Georgia's Loose Tooth
Richard McGowan

This transplanted fairy tale gives new meaning to the word vegetable.

Of all the teeth -- a good twenty of them at least -- in Georgia's six-year-old mouth, the first one to come loose was the rearmost lower molar on the left-hand side.

"How very unusual," Dr. Benoxious exclaimed when he finally prised open her mouth far enough to see the molar. "Indeed, this is passing strange." He was a frustrated actor who had taken to dentistry only as a last resort and always spoke dramatically.

Georgia wrinkled her nose and opened wider to receive the fat, nimble hands of her dentist. They were clammy and cold, as if he had soaked them in ice water and then shelled a few oysters. She did not like them at all -- they smelled rather like her granny's compost heap.

"Nrmph grmnp kmpt hhp," Georgia mumbled, pushing her tongue between his fleshy fingers, trying to dislodge them from her mouth.

Dr. Benoxious finally, after much prodding and probing, withdrew his hands. He methodically removed his surgical gloves and inquired, "Did you brush your teeth this morning?" He knew, of course, that she had not, for her youthful mouth smelled uncannily like his old uncle Wilfred's compost heap. Over the rims of his wire-frame bifocal spectacles, he peered at her knowingly.

"No," Georgia mumbled.

"How serious is it, Doctor?" asked Hilda, leaning over to look. She wrapped her fingers around her daughter's tiny hand and squeezed it consolingly.

"Oh, pish-posh," Dr. Benoxious exclaimed, throwing one massive hand to his forehead. "Unusual it is -- but ends well -- for this is nothing to be alarmed over. 'Tis naught but a loose tooth." Adjusting his spectacles, he added seriously, "Happens frequently to children of her age." He waved his arms in the air, then pulled Georgia up from the dentist chair and set her on her feet.

After receiving a heavily-padded check to cover expenses, Dr. Benoxious brought out his jar of sweets and let them each choose a nice lollipop. Hilda took a small red one; Georgia chose green with milky swirls and popped it joyfully into her mouth.

"Do have her brush more often," the dentist sighed, gazing over the tops of his spectacles. He bade Georgia and her mother good-bye and shooed them out of the office.

"Can I have some ice cream now?" Georgia asked as they walked down the steps to their car.

"All right. I promised, didn't I?" Hilda said, smiling. She tousled Georgia's hair. Hilda had hated to have her own hair tousled when she was a little girl, but she did it to Georgia on the presumption that her daughter would get used to it as she never had.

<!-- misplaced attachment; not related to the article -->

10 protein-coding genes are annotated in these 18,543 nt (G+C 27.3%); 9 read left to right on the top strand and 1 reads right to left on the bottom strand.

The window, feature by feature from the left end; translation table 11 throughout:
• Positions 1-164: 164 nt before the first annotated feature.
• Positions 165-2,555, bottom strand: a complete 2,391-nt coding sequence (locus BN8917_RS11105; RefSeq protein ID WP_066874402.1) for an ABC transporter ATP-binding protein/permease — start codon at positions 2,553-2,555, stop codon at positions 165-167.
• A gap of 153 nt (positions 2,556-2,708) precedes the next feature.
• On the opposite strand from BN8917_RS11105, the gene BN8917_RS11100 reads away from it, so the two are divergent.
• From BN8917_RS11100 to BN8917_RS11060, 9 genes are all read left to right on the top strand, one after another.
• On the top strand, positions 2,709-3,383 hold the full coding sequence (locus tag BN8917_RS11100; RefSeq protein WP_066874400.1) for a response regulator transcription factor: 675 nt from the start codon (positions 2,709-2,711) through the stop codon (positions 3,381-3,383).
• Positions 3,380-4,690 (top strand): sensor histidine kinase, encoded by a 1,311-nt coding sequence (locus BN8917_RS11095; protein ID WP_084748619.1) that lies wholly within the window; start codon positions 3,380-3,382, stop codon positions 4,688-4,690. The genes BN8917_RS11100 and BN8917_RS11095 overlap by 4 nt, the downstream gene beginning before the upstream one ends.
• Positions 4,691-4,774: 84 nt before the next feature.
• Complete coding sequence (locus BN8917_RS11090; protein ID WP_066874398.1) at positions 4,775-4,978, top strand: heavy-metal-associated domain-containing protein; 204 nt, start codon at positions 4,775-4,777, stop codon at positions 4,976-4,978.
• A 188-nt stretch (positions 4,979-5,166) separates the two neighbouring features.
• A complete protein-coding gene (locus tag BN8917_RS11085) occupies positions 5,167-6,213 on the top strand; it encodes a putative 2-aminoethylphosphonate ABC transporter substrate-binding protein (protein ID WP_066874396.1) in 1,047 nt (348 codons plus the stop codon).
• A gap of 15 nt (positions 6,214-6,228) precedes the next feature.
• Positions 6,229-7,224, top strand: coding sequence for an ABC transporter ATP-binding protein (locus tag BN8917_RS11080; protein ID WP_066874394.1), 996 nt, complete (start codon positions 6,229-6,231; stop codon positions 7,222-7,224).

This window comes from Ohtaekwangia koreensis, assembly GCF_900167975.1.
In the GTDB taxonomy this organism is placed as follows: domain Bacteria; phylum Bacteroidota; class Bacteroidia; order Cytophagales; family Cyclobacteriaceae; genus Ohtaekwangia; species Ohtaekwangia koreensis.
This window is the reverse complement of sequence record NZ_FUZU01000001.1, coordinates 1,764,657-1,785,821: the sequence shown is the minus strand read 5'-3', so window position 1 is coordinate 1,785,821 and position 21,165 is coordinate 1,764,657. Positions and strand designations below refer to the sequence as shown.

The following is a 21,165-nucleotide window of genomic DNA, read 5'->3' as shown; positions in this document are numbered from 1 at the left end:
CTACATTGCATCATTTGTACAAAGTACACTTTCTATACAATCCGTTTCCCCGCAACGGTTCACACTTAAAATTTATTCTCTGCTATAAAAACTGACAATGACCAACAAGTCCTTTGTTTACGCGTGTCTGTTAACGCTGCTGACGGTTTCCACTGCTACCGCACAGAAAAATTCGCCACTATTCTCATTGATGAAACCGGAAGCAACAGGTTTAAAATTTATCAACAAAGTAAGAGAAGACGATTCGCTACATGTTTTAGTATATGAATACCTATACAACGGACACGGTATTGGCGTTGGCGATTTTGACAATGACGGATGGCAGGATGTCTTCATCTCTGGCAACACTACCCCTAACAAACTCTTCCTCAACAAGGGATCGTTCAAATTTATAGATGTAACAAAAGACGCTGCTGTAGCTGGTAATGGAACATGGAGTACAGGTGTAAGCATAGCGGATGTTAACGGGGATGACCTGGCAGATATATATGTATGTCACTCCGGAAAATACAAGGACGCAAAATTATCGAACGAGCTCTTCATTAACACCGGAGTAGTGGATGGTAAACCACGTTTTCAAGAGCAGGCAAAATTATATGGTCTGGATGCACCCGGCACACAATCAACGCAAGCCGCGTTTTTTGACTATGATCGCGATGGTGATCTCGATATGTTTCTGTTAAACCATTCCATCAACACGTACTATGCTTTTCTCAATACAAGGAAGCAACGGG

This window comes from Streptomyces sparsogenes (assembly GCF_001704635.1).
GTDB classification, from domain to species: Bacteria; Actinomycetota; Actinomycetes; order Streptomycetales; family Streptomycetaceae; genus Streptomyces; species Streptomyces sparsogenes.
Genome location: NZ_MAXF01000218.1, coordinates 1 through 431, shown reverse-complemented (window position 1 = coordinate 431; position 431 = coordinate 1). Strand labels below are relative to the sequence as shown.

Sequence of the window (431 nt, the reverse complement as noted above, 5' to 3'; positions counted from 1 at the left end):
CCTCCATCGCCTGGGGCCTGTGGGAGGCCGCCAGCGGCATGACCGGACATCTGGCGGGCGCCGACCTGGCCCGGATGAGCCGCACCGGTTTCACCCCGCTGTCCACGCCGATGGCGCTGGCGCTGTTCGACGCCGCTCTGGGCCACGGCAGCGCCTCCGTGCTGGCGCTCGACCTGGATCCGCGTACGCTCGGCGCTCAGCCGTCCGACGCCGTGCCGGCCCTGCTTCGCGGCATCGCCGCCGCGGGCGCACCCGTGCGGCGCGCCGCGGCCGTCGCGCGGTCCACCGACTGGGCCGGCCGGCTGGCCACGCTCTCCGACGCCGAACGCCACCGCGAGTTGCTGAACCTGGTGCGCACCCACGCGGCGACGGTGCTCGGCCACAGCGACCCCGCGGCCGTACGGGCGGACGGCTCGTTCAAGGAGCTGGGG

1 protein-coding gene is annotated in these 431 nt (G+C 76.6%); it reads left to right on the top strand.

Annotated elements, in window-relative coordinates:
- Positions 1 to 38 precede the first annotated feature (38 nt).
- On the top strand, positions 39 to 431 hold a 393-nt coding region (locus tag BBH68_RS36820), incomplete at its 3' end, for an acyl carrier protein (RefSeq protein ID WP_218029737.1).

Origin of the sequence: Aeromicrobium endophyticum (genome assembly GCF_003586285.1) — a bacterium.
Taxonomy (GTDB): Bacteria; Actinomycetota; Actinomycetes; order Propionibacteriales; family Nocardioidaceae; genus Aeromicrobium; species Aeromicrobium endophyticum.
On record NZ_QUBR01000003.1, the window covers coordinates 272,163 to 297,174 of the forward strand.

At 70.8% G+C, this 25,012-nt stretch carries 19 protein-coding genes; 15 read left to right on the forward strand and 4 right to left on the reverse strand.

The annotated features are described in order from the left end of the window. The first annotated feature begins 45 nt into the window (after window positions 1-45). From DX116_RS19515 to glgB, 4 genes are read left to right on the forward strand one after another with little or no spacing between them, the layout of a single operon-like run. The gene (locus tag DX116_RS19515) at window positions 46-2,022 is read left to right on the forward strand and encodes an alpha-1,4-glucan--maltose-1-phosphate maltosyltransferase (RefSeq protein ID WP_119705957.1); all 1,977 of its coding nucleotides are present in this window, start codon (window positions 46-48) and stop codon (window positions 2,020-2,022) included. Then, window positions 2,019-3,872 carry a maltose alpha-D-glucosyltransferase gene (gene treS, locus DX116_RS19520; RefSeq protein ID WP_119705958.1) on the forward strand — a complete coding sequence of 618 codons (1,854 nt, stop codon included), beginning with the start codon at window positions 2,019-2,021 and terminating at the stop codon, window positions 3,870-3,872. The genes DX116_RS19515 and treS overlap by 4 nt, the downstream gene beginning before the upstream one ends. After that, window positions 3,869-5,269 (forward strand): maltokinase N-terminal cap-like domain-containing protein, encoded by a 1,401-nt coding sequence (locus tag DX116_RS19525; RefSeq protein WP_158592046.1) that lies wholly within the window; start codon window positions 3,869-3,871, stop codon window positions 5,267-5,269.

They stopped at the Luscious Ice Cream Emporium on the nearest corner and had one strawberry sundae with two flimsy spoons. Georgia ate all of the strawberries while her mother was stuck with the ice cream, which did not take well to being plastically spooned. The spoon finally broke, and Hilda returned both pieces perfunctorily to their waitress, who brought a sturdier one to replace it. She attacked her portion with renewed vigor.

Georgia's father George, many years older than his wife, was a stamp licker in the small post office near the corner of Potrero and Wichita and had attained notable seniority in the position, obliging him to work long hours supervising his apprentices. That evening, however, he returned from work somewhat early, looking unusually haggard. The children were in their accustomed spots in front of the TV, surrounded by their towering collection of video tapes.

"Machinery and gadgets!" George bawled, slamming the front door and unbuttoning his uniform shirt. "Balderdash!" His mood was foul and he did not stop even to pinch Georgia's cheek or pat Henry's head. Henry was Georgia's little brother, only four years old, and he stood dejectedly for a moment with downcast eyes. Then he remembered the news and followed his father eagerly into the kitchen. Georgia jumped up to follow them.

"Daddy! Daddy!" Henry yelled, leaping around.

"Hey!" Georgia yelled, shoving Henry aside. "I get to tell him. Daddy?" She gouged Henry in the ribs and twisted his ear while her father was looking into the cookie jar. There were no cookies -- only a few crumbs and a stray chunk of pecan.

"Yes, Georgia?" George threw himself heavily into a chair in the breakfast nook and scooped off his wig. He hated the thing and wore it only to hide the shiny bald spot in the center of his scalp. The moment he took it off, he felt years younger and pounds lighter. After tossing away his sweaty uniform shirt, he scratched his chest without even washing the glue from beneath his fingernails. The sounds of animated mayhem on the TV drifted in from the living-room.